Today I conclude another spring term of speech therapy at Wayne State University. As I grow older, and even with a degree in Communicative Sciences and Disorders, I continue to learn just how valuable these 45 minute sessions are. Every week, I am able to refocus, think about goals and discuss situations, attitudes and stuttering with interested students and SLP's. I work on easy onset, bounces and prolongations in an effort to stengthen my stuttering toolbox for implementation in daily interaction. I practice skills like eye contact, tone, rate of speech and posture,  all that have helped me become an effective communicator, even when fluency is hard to find. As a young adult, I can't emphasize enough just how valuable speech therapy is, and if you're a PWS, I urge you to continue with, return to, or just talk about speech therapy and how you may benefit.

I'd like to thank Erik Raj, Derek Daniels, Christelle and the rest of the WSU Speech Clinic for their continued support, effort and interest in providing speech therapy for those who stutter.

Below is a piece I wrote for the NSA website regarding speech therapy as a young adult.

Should I attend speech therapy?

Whether you have years of experience or are considering attending for the first time, speech therapy as a young adult has a number of benefits. Speech Therapy offers a platform to:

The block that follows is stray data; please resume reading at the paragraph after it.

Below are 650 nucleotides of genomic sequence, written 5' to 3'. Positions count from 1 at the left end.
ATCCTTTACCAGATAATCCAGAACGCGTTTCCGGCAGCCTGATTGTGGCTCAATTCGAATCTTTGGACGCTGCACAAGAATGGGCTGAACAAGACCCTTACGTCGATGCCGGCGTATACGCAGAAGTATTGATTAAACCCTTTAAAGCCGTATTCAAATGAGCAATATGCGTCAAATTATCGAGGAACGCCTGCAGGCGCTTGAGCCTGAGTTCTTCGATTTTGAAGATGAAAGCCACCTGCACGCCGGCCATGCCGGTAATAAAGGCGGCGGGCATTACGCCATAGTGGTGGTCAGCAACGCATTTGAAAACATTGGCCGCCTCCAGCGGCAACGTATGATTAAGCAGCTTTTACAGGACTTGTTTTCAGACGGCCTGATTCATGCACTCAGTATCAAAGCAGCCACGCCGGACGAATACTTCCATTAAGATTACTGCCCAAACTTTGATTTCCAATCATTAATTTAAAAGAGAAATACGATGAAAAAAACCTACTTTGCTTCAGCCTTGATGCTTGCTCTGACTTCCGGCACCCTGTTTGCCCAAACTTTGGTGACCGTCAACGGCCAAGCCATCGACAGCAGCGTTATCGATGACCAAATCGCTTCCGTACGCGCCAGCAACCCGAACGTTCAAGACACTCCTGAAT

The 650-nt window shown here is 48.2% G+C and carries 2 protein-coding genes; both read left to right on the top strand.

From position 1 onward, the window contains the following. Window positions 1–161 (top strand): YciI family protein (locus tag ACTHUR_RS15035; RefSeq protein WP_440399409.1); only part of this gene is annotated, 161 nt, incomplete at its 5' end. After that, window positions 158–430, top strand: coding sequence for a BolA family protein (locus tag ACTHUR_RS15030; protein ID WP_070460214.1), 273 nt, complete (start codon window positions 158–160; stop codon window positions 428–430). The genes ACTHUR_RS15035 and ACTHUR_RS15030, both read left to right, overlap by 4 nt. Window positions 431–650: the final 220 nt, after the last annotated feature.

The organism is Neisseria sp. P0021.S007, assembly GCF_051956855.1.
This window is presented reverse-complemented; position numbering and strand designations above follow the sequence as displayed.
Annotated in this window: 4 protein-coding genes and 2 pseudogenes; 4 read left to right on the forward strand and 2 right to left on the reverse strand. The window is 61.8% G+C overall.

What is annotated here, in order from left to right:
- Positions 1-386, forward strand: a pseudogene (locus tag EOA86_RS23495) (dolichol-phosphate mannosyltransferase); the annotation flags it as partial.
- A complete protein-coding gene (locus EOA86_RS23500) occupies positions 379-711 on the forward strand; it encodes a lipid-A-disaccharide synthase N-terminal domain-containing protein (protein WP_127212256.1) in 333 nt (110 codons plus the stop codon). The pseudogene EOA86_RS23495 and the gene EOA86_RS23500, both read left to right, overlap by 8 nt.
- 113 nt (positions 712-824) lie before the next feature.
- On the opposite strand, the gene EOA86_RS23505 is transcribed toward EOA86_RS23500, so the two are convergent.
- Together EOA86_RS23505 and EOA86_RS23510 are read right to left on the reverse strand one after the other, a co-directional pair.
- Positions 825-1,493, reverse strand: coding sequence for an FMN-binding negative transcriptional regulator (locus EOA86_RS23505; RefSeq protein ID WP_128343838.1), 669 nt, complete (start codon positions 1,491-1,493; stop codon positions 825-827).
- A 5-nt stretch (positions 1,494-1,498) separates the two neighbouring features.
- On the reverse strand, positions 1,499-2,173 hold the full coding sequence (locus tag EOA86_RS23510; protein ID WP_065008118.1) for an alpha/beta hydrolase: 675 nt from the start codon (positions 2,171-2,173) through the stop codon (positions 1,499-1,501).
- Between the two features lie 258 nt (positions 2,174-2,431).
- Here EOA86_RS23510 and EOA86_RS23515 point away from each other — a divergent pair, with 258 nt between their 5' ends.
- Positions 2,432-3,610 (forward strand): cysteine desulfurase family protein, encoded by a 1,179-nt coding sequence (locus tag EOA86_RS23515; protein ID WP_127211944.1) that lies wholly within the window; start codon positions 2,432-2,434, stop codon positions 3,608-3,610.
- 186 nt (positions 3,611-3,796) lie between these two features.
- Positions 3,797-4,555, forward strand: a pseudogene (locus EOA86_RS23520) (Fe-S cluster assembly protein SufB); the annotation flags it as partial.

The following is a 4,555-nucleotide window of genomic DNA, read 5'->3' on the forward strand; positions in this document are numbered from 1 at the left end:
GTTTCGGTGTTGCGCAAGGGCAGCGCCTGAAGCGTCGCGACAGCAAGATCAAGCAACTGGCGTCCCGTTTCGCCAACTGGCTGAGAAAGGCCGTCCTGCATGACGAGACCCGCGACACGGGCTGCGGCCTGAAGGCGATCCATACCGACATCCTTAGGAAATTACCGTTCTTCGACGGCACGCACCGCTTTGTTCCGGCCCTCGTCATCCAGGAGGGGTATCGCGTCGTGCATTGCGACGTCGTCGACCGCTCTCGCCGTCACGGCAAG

• Discuss situations such as job interviews, oral presentations or socialinteractions and devise strategies to best help reach your goals.
  • Improve effective communication skills that can be applied in the real world.
  • Refresh and learn new tools (fluency modification, shaping, etc.) that help to offer control and improve confidence in regards to stuttering.
  • Analyze attitudes and behaviors in an effort to best handle stuttering as a young adult.
  • Retain accountability and stay proactive in pursuit of communication goals.

Life for any young adult brings on many different challenges. Speech therapy is a worthwhile option for those who stutter to help approach these challenges in the best way possible.

What sort of speech therapy is best for me and where do I find it?

With continued improvement in the Speech and Language Pathology field, professionals have a greater understanding of stuttering and how to treat it. Stuttering is so complex and different for each individual; a Speech Pathologist will be able to devise the right plan for you. Speech Therapy is offered at:
  • High School
  • College or University
  • Hospitals
  • Private Clinics
  • Intensive Programs
There are many options for speech therapy, it is best to consult with a professional and find the best option for you.

Speech Therapy just isn't for me.

If you are unable to attend speech therapy, a great option is to find your local NSA support group. At NSA support group meetings, people who stutter, their friends and family, and all who are interested meet to discuss issues and offer each other support as it relates to stuttering. It is a great place to meet other people who stutter, practice techniques, and seek advice or just converse with different people.